A sub-adult burial dating to the early-mid Holocene, c.8000 BP, has been found in Makpan Cave on Alor Island, south-eastern Indonesia. To date, only a few complete pre-Neolithic burials have been found in Island South-east Asia, despite the region’s vast size.
This low-relief limestone carving, dating to c.2400 BC, formed part of a larger votive wall plaque in a Sumerian temple in southern Iraq, during what is known as the Early Dynastic III period. It would have been fixed to the wall next to a door, and could have been used to securely shut it by tying a rope attached to the door around a peg in the centre of the plaque.
Three leather balls have been discovered in the prehistoric Yanghai cemetery in north-west China that pre-date by several centuries all existing evidence of ball games in Eurasia.
A set of human footprints found in an ancient lake deposit in the south-west of the Nefud Desert is believed to represent the earliest securely dated evidence of modern humans in the Arabian Peninsula.
Clusters of massive stone jars in Laos have inspired considerable curiosity. Little is known about the people who fashioned them, while even the date they were created has not been conclusively resolved. What does new research reveal about these mysterious megaliths?
What is it? This late Ming dynasty map depicts China, the South China Sea, and surrounding lands. It was drawn in the early 17th century on three sheets of paper by an anonymous cartographer with an eye for detail. Measuring 158cm in length and 96cm in width, the map is too big for practical use […]
On the plain of Pasargadae, Cyrus the Great founded a spectacular garden palace. Nothing like it had ever been seen in the region before, raising questions about where the idea came from, how the garden was maintained, and where the inhabitants lived. Recently, an Iranian-French team went searching for answers.
How did cities come to flourish in the Negev Desert? George Nash has gone in search of Shivta’s former glory. The Negev Desert of southern Israel holds many secrets from the distant past. Its landscape and environment are no longer what they were during the Byzantine period, which roughly extended from the 5th century AD […]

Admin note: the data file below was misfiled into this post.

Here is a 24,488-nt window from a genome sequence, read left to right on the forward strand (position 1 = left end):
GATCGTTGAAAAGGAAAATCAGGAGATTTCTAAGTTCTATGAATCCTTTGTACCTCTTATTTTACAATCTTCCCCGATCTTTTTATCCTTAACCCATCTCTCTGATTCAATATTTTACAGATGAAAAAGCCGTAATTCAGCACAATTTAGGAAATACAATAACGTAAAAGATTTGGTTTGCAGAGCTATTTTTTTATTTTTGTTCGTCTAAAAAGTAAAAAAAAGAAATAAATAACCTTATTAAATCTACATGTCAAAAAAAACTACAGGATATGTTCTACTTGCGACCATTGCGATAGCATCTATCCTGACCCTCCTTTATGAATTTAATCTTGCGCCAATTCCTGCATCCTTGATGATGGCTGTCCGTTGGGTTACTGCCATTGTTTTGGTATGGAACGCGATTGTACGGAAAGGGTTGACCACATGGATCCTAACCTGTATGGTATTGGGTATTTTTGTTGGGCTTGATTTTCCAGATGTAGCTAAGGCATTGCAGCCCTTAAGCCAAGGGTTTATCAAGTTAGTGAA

The 200th anniversary of Raffles’ arrival in Singapore has galvanised debate about the legacy of this controversial figure. His modern profile owes much to his interest in heritage, which restored his reputation after a debacle in Java. Tom St John Gray has been following in Raffles’ footsteps. Nestled among the skyscrapers and colonial buildings of […]
The golden burial of a Scythian king In 2001, more than 5,000 gold objects were discovered in an untouched Scythian burial in Tuva, Central Asia. But where exactly is Tuva? We first look at an earlier excavation that pushed back the date of the Scythians, and then look in detail at the latest magnificent discovery. […]
What is it? This ancient Mesopotamian sculpture known as the ‘ram in the thicket’ is actually a ‘goat in a tree’. The goat is rendered in impressive detail, as it reaches up to eat leaves on high branches – a common sight along the banks of the Tigris and Euphrates rivers. The sculpture was made […]
China: visions through the ages Lisa C Niziolek, Deborah A Bekken, and Gary M Feinman (eds) University of Chicago Press, $45 ISBN 978-0226385372 People across China’s vast and diverse landscape have long been creating works in a range of materials, such as bronze, jade, porcelain, and paint, and the results of their handiwork can be […]